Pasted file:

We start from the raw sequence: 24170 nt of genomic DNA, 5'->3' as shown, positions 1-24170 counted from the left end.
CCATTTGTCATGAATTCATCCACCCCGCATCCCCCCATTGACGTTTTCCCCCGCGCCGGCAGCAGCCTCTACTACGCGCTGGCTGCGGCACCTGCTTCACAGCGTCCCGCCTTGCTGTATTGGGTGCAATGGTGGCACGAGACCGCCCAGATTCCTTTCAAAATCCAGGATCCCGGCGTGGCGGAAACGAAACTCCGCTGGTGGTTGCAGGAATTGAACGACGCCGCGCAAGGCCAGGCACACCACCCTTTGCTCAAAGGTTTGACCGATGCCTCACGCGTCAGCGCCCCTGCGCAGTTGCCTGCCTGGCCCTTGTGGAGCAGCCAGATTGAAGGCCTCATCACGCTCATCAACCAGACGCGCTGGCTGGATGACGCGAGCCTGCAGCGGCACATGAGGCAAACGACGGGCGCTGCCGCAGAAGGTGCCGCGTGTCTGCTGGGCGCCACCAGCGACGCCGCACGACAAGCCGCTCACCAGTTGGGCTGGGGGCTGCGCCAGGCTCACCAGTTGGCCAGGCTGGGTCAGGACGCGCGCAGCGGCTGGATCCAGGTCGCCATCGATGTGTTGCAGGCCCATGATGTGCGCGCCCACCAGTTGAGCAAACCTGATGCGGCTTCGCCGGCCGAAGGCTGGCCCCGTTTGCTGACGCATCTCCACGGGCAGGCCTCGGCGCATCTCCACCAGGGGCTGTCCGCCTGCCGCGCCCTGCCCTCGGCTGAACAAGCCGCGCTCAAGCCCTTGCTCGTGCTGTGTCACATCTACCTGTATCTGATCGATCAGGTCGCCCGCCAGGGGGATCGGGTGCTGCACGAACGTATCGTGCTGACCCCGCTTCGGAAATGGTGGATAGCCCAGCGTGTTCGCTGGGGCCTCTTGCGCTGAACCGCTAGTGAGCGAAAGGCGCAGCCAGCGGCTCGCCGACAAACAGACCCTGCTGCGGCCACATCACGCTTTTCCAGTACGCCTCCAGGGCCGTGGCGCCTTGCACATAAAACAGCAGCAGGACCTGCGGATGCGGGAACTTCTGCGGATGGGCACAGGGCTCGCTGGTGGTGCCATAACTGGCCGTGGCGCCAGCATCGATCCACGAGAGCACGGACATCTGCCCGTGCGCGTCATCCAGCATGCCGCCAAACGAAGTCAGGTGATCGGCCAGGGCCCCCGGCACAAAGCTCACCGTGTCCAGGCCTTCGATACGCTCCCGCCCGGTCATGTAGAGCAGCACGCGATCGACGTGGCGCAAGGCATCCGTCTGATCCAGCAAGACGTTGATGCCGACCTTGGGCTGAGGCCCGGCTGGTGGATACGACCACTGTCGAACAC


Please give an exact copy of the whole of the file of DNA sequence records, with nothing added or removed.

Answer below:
We start from the raw sequence: 24170 nt of genomic DNA, 5'->3' as shown, positions 1-24170 counted from the left end.
CCATTTGTCATGAATTCATCCACCCCGCATCCCCCCATTGACGTTTTCCCCCGCGCCGGCAGCAGCCTCTACTACGCGCTGGCTGCGGCACCTGCTTCACAGCGTCCCGCCTTGCTGTATTGGGTGCAATGGTGGCACGAGACCGCCCAGATTCCTTTCAAAATCCAGGATCCCGGCGTGGCGGAAACGAAACTCCGCTGGTGGTTGCAGGAATTGAACGACGCCGCGCAAGGCCAGGCACACCACCCTTTGCTCAAAGGTTTGACCGATGCCTCACGCGTCAGCGCCCCTGCGCAGTTGCCTGCCTGGCCCTTGTGGAGCAGCCAGATTGAAGGCCTCATCACGCTCATCAACCAGACGCGCTGGCTGGATGACGCGAGCCTGCAGCGGCACATGAGGCAAACGACGGGCGCTGCCGCAGAAGGTGCCGCGTGTCTGCTGGGCGCCACCAGCGACGCCGCACGACAAGCCGCTCACCAGTTGGGCTGGGGGCTGCGCCAGGCTCACCAGTTGGCCAGGCTGGGTCAGGACGCGCGCAGCGGCTGGATCCAGGTCGCCATCGATGTGTTGCAGGCCCATGATGTGCGCGCCCACCAGTTGAGCAAACCTGATGCGGCTTCGCCGGCCGAAGGCTGGCCCCGTTTGCTGACGCATCTCCACGGGCAGGCCTCGGCGCATCTCCACCAGGGGCTGTCCGCCTGCCGCGCCCTGCCCTCGGCTGAACAAGCCGCGCTCAAGCCCTTGCTCGTGCTGTGTCACATCTACCTGTATCTGATCGATCAGGTCGCCCGCCAGGGGGATCGGGTGCTGCACGAACGTATCGTGCTGACCCCGCTTCGGAAATGGTGGATAGCCCAGCGTGTTCGCTGGGGCCTCTTGCGCTGAACCGCTAGTGAGCGAAAGGCGCAGCCAGCGGCTCGCCGACAAACAGACCCTGCTGCGGCCACATCACGCTTTTCCAGTACGCCTCCAGGGCCGTGGCGCCTTGCACATAAAACAGCAGCAGGACCTGCGGATGCGGGAACTTCTGCGGATGGGCACAGGGCTCGCTGGTGGTGCCATAACTGGCCGTGGCGCCAGCATCGATCCACGAGAGCACGGACATCTGCCCGTGCGCGTCATCCAGCATGCCGCCAAACGAAGTCAGGTGATCGGCCAGGGCCCCCGGCACAAAGCTCACCGTGTCCAGGCCTTCGATACGCTCCCGCCCGGTCATGTAGAGCAGCACGCGATCGACGTGGCGCAAGGCATCCGTCTGATCCAGCAAGACGTTGATGCCGACCTTGGGCTGAGGCCCGGCTGGTGGATACGACCACTGTCGAACAC